Medicare Part X
“NEW SENIOR PROGRAM…New Medicare Program.
You’re a sick senior citizen and the government says there is no nursing home available for you. So what do you do?
Our plan gives anyone 65 years or older a gun and 4 bullets. You are allowed to shoot four Politicians.
Of course, this means you will be sent to prison where you will get three meals a day, a roof over your head, central heating, air conditioning and all the health care you need! Need new teeth? No problem. Need glasses? That’s great. Need a new hip, knees, kidney, lungs or heart? They’re all covered. As an added bonus, your kids can come and visit you as often as they do now.
And who will be paying for all of this? It’s the same government that just told you that you they cannot afford for you to go into a home. And you can get rid of 4 useless politicians while you are at it.
Plus, and because you are a prisoner, you don’t have to pay any income taxes anymore. Is this a great country or what?”
You don’t have to be Irish to wear the green on Saint Patrick’s Day!
He was nicknamed “Stonewall Jackson of the West” during America’s War Between the States.
Monday March 17, 2014 is Saint Patrick’s Day and it’s also the 187th birthday of one of Ireland’s sons Patrick Ronayne Cleburne.
A statue of Cleburne was unveiled in the year of our Lord 2009 at Confederate Park in Ringgold, Georgia and a life-size bronze statue of General Patrick R. Cleburne was unveiled in 2012 at the Helena Museum of Phillips County, Arkansas. The Patrick R. Cleburne Confederate cemetery in Jonesboro, Georgia is also named for him.
There has been much written about the 150,000 Irishmen who fought for the Union during the War Between the States “1861-1865” but did you know there were 30,000 equally brave Irishmen who fought for the Confederacy? It is written that by population a comparable number of Irishmen fought for the Confederacy as did those who supported the Union.
The 8th Alabama Irish Brigade made their mark in history fighting for the Confederacy and is remembered for their Erin Go Braugh! flag with a field of green with Faugh A Ballagh on bottom that is Irish for “clear the way.”
Among the Union Armies fighting Irish was the 69th New York but….
Did you know the Confederacy’s units included the 10th Louisiana and the 10th Tennessee Infantry which were formed at Fort Henry in 1861 and defended Fort Donelson before becoming part of the Army of Tennessee?
Patrick Ronayne Cleburne was born on March 17, 1828, in Ovens, County Cork, Ireland. He was an Anglo-Irish soldier who served in the 41st Regiment of Foot of the British Army. He is however best known for his service to the Confederates States of America.
He was only eighteen months old when his Mother died and only fifteen when his Father passed away. He tried to follow in his Father’s footsteps, Dr. Joseph Cleburne, in the field of medicine but failed his entrance exam to Trinity College of Medicine in 1848. He immigrated to America three years later with two brothers and a sister and made his home in Helena, Arkansas.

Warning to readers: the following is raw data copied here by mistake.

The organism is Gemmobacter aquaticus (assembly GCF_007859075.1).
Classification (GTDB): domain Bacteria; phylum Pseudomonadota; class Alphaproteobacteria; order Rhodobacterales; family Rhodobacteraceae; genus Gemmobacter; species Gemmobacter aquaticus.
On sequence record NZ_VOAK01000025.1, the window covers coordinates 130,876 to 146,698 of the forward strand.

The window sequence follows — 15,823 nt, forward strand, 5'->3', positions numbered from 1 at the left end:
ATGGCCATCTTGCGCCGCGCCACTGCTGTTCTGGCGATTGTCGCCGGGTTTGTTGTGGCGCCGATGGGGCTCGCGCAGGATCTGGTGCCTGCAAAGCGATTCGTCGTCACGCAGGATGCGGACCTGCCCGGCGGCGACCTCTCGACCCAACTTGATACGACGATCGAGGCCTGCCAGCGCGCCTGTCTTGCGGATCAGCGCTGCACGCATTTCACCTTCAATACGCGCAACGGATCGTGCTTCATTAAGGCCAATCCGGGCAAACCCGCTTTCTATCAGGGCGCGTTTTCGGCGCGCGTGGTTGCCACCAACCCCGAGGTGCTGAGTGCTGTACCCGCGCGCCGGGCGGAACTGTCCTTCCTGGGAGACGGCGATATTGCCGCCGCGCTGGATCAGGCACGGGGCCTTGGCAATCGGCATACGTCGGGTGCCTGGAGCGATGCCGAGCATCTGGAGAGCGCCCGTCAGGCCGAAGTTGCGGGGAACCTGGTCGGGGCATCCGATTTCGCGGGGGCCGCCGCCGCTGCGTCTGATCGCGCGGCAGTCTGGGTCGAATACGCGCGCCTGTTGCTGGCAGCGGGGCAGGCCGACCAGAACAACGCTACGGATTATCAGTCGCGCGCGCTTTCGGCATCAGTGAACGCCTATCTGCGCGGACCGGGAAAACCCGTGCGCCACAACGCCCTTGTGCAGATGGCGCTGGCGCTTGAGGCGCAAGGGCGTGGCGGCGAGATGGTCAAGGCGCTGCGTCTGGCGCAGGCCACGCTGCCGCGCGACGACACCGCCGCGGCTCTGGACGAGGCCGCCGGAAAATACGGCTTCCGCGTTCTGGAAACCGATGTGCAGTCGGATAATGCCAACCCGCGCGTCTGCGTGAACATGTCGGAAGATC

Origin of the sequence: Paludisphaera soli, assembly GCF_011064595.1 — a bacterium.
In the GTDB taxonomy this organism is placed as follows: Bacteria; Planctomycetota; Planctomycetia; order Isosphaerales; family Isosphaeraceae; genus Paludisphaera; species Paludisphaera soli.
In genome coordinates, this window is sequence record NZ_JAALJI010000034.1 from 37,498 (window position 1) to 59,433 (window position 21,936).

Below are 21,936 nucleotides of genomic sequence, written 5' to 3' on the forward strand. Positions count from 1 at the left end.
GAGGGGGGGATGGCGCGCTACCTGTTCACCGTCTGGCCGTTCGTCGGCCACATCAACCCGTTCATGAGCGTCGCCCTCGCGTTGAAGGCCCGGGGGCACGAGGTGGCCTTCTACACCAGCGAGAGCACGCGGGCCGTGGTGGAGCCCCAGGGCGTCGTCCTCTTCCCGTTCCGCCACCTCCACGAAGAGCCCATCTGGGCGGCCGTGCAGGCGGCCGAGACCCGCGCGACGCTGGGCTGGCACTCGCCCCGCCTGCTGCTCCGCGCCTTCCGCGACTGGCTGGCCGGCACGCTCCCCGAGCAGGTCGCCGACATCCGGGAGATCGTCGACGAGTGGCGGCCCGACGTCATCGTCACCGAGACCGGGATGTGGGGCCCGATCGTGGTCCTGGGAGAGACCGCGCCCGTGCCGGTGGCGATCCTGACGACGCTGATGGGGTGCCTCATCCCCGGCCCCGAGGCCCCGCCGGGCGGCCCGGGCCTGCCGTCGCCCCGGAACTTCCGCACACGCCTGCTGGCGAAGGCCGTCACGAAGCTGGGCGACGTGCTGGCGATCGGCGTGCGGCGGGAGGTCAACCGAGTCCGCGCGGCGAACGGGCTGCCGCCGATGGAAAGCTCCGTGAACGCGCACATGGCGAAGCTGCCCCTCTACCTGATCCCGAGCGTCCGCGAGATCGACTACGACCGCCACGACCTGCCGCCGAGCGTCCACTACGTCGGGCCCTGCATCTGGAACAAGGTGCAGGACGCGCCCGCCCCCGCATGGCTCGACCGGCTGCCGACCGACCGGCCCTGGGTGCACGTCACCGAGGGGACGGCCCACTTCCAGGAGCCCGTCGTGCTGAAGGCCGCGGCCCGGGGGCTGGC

In 1860 Cleburne became a naturalized citizen, lawyer and was popular with the residents.
He sided with the Confederacy at the outbreak of the War Between the States and progressed from the rank of private of the local militia to major general.
Cleburne, like many Southerners, did not support the institution of slavery but chose to serve his adopted country out of love for the Southern people and their quest for independence. In 1864, he advocated the emancipation of Black men to serve in the Confederate Armed Forces.
Cleburne participated in the Battles of Shiloh, Richmond, Perryville, Stones River, Chickamauga, Missionary Ridge, Ringgold Gap and Franklin. He was killed at the Battle of Franklin, Tennessee on November 30, 1864 while charging the enemy lines with his sword held high.
Yankee troops were quoted as dreading to see the blue flag of Cleburne’s Division on the battlefield. General Robert E. Lee referred to him as “a meteor shining in the clouded sky”.
William J. Hardee, Cleburne’s former corps commander, had this to say when he learned of his loss: “Where this division defended, no odds broke its line; where it attacked, no numbers resisted its onslaught, save only once; and there is the grave of Cleburne.”
Gen. Cleburne was engaged to Susan Tarleton of Mobile, Alabama. Cleburne is buried in Maple Hill Cemetery in Helena, Arkansas.
A good book “A Meteor Shining Brightly” Essays on Maj. Gen. Patrick R. Cleburne” –edited by Mauriel Phillips Joslyn, is a good source of information about Cleburne.
April is Confederate History and Heritage Month. Read more on face book at: https://www.facebook.com/ConfederateHeritageMonth
By: Calvin E. Johnson, Jr., Speaker, Writer of short stories, Author of book “When America stood for God, Family and Country” and Chairman of the National and Georgia Division Sons of Confederate Veterans Confederate History and Heritage Month committee. http://www.facebook.com/ConfederateHeritageMonth
1064 West Mill Drive, Kennesaw, Georgia 30152, Phone 770 330 9792 or 770 428 0978